Whether you know it or not, you could be heading to an ATM in a few years to pull out bitcoins rather than those plain, old, American greenbacks.
What the heck are bitcoins, anyway?
Well, it's an online currency. It's mostly known for its uses in black market trades in the dark recess of the Internet -- it was the method of payment accepted on the Silk Road website, which sold narcotics online, until the feds shut it down.
How much are bitcoins worth?
That's a tricky question. Their value changes constantly. On Nov. 4, they were valued around $265 per bitcoin, according to Mt.Gox, a popular bitcoin exchange. In early October, the value of a single bitcoin waivered around $140-$150.
How do you get bitcoins?
There are a couple different ways to get bitcoins.
- You can be a bitcoin miner, which is sort of like a currency creator. Bitcoins are given in exchange for using someone's computer to help power and maintain the entire network. There are bitcoin miners across the world helping to keep the system running.
- You can purchase bitcoins at an exchange or trade them with someone near you.
- Or you can walk up to a bitcoin ATM. The first one was installed in a coffee shop in Vancouver, British Columbia, this week. Users have their hands scanned and are given a receipt for their bitcoin purchases.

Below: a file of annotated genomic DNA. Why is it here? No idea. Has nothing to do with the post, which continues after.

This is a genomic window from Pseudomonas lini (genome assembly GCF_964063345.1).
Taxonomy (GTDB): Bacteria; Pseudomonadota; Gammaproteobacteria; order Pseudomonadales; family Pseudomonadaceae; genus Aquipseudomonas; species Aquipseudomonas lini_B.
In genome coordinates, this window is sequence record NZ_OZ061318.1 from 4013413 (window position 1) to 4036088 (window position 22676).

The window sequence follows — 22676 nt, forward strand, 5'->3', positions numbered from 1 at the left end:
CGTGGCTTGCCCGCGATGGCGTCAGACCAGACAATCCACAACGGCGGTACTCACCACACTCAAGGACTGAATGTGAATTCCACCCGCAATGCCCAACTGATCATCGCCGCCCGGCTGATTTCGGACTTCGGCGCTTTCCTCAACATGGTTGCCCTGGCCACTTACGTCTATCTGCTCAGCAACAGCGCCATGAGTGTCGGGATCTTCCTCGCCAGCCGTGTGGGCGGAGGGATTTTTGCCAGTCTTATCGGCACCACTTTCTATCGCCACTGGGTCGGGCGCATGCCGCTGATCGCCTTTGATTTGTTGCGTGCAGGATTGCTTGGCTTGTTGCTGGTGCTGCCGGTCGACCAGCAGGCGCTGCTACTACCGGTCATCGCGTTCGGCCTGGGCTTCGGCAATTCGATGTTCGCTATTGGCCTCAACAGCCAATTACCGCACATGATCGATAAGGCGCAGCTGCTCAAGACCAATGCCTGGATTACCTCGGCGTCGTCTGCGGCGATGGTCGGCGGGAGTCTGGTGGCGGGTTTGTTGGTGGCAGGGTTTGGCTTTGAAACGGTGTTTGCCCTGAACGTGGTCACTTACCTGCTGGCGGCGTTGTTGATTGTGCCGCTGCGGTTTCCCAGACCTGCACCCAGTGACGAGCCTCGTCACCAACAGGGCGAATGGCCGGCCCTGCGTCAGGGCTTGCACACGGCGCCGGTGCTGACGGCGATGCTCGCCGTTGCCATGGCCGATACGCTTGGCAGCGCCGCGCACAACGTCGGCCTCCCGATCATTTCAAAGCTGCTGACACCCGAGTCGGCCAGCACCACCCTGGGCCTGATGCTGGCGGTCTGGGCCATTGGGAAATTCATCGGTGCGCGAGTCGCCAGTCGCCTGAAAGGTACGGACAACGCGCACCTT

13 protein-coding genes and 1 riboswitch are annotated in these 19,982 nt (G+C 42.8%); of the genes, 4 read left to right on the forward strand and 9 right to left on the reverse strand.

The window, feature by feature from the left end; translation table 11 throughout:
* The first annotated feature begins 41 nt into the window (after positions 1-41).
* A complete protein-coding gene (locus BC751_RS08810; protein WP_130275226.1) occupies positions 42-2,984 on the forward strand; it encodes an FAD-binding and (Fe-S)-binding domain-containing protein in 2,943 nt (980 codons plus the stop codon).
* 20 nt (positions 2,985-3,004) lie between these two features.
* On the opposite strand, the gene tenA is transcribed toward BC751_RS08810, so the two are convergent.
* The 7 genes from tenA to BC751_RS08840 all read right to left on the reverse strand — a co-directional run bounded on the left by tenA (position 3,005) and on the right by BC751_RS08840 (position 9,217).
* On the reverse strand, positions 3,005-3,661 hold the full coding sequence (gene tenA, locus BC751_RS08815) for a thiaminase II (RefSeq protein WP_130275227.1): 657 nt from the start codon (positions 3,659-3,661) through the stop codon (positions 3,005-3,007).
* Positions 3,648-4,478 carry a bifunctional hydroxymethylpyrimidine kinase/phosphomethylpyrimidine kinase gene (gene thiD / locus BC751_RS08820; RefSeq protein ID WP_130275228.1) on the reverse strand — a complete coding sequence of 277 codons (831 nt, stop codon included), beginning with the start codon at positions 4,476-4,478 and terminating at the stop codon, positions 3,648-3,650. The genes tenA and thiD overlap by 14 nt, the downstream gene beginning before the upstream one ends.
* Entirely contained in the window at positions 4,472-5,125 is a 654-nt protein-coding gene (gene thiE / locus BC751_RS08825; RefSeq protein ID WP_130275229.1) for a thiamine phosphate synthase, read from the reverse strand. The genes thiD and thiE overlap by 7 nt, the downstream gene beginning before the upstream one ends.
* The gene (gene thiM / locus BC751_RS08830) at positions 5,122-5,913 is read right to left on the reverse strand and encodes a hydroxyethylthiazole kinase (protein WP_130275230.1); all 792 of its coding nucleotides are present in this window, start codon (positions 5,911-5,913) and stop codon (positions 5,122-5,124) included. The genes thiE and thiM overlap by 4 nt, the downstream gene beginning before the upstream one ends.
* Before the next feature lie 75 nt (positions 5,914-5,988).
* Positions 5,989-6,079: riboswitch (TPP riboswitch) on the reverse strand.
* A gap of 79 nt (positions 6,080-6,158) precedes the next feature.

Who accepts bitcoins?
There are a handful of businesses that accept bitcoins as payments. You can order collectibles, pay for trips, buy a hot dog or a grilled cheese sandwich, or even finance chiropractic services, all with this virtual currency. Even OKCupid, the dating site, started accepting bitcoins earlier this year for its premium service, A-List.
Why use bitcoins?
Bitcoins use an encrypted technology that protects the identity of users -- essentially it's almost as anonymous as cash.
It's also an international currency -- the going rate in China is the same as the going rate in the US. There's no need for conversions.
What does the future hold for bitcoins?
It looks pretty bright, overall. The currency is gaining value and traction at an amazing rate.
"I'm confident you will see major worldwide retailers adopting systems built on bitcoin," Jim Breyer, a Silicon Valley venture capitalist and early Facebook investor, told The New York Times.
But like the stock market, the value is not stable, it's volatile. It might be worth $262 today, tomorrow is a whole different story.
While this currency is primarily used by hipsters who need to try the new big thing or by cyber criminals who like the encrypted nature of the transactions, it will be interesting to watch if this catches on as a new global currency.
In the meantime, I'll probably stick with my greenbacks.